I recently came across a certain video by Douglas Wilson. It is a video about the sovereignty of God. I like Douglas Wilson – I like his eschatology, and I like his politics (mostly). I’ve read several of his books. His writings on the family are excellent. Wilson is also a Calvinist, and that is where I disagree with him, along with his definition of God’s sovereignty.
Calvinists define sovereignty in a way which seems to be unique to Calvinists. The definition goes something like this: All that happens in this universe happens because God ordained for it to happen exactly as it happens. This can get confusing. If God knows the future of an uncreated universe to the smallest detail, and then creates that universe, He automatically ordains, or predestines, all those future events to happen simply by creating. He may not like any of those events, but still allows them to happen. This could be called a negative predestination through allowance. Some Calvinists would be satisfied with this definition.
With Wilson, however, God positively predestines all events in creation just as an author of a play writes out all the actions of his characters. You bought a cookie dough flavored ice cream cone on Saturday, and you were predestined to do that from before the creation of the worlds. However, according to Wilson, you still bought that ice cream cone freely. You were not coerced against your will to do so.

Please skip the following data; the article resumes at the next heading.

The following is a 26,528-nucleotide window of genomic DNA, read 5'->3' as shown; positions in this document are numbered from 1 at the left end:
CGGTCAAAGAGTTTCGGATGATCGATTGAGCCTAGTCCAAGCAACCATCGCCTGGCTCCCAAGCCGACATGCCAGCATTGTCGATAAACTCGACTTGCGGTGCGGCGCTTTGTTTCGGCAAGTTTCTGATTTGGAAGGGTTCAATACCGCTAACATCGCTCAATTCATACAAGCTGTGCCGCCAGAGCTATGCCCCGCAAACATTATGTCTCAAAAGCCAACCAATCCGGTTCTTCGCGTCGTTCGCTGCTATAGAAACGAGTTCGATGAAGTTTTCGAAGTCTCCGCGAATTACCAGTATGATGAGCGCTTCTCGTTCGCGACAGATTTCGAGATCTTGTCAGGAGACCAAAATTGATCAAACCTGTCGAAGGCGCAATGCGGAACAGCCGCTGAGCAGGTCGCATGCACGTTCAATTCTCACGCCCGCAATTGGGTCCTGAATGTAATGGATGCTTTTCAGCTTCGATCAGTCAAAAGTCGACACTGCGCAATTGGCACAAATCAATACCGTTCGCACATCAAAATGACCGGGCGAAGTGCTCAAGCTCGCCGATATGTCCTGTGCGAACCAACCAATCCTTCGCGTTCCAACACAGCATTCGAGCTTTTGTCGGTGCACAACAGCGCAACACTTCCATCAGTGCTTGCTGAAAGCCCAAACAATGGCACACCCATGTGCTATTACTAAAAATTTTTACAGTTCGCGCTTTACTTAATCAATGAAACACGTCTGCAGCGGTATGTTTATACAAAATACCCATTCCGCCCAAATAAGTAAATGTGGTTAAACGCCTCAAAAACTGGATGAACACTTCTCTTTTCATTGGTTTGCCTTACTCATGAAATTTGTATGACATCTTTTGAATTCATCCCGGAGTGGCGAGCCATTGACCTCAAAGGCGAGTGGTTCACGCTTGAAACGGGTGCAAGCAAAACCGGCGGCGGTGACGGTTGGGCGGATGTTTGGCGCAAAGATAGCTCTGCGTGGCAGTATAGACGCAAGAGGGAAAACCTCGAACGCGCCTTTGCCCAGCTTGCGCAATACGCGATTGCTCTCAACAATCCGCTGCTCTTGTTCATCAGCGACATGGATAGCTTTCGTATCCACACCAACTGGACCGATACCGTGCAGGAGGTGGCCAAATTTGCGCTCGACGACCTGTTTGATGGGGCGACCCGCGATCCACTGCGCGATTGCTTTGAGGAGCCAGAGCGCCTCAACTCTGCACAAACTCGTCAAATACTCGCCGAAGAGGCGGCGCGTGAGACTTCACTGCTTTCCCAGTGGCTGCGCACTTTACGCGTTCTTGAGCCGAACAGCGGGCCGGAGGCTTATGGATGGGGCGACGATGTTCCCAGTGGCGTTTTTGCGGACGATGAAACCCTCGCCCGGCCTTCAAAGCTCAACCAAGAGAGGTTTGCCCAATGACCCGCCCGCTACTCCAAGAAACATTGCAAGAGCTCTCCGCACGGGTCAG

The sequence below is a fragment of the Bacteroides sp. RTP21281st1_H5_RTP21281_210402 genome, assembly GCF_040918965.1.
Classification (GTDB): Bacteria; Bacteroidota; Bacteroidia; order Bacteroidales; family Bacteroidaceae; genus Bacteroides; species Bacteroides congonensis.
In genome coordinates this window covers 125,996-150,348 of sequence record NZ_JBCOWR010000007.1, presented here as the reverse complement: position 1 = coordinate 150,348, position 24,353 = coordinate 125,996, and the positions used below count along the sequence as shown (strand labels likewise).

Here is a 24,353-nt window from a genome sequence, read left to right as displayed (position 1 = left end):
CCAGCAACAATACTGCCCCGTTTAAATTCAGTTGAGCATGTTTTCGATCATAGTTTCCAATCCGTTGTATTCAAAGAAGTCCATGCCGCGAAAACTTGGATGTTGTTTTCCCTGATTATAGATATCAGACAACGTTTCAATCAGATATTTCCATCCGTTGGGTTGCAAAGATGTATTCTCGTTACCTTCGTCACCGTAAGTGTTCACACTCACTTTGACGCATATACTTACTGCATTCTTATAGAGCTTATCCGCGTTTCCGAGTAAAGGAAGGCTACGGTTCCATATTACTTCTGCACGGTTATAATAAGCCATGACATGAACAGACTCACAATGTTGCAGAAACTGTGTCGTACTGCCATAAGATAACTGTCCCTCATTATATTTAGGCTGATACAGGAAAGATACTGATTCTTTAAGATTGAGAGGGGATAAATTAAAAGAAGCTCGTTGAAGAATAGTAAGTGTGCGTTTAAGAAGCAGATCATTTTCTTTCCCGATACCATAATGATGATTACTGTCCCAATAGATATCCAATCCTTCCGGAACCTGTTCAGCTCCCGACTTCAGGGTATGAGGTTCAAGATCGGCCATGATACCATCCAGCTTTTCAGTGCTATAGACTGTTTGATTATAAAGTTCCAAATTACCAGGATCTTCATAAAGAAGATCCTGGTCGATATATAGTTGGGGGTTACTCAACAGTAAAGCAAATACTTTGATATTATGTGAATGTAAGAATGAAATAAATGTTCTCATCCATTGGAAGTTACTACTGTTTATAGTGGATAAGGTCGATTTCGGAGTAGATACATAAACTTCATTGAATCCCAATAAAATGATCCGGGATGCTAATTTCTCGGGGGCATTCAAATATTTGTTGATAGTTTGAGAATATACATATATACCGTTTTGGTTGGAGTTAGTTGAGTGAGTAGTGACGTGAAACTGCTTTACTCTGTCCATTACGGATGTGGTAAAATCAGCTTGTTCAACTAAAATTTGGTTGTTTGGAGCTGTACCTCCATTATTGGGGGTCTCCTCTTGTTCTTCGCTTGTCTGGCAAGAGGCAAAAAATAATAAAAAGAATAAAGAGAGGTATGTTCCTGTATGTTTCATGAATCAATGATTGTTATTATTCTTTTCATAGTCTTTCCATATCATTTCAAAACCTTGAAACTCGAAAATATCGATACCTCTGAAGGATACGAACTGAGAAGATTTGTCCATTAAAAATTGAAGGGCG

How can a man be free when all of his actions have been predestined by God before the man even existed? If God is forcing His will on the man, does that not displace the will of the man? Yes, but only if God Himself is confined to and a part of the created universe. When one resident of the universe forces his will on another resident, the freedom of the forced is displaced by the enforcer. But since God is not a part of the universe, and the divide between creation and the Creator is infinite, God can predestine the actions of a man while not displacing that man’s freedom in making those decisions. God, being God creating ex nihilo (not god creating while confined to preexisting conditions), does indeed have the power to ordain all of a man’s actions while also ordaining that same man’s freedom. Make sense? You can watch Wilson’s video to hear a more detailed explanation.
Wilson also distinguishes between man’s creaturely freedom (Should I have pasta for dinner, or steak?) and moral freedom (Should I do evil or not?) We all still have our creaturely freedom, but we lost our moral freedom at the fall.
Is Wilson’s explanation of God’s sovereignty correct? He quotes Jeremiah 18:5-6… Then the word of the Lord came to me, saying: “O house of Israel, can I not do with you as this potter?” says the Lord. “Look, as the clay is in the potter’s hand, so are you in My hand, O house of Israel! (NKJV) Just as the potter does with the clay, so does the author with the play. Wilson acknowledges that his analogy of the author and his play is insufficient when comparing God to mankind. He counters that by stating that God is not a part of creation as a human author and the characters in his play are part of the same creation, and that God is powerful and can predestine the actions of His characters while not violating their freedoms.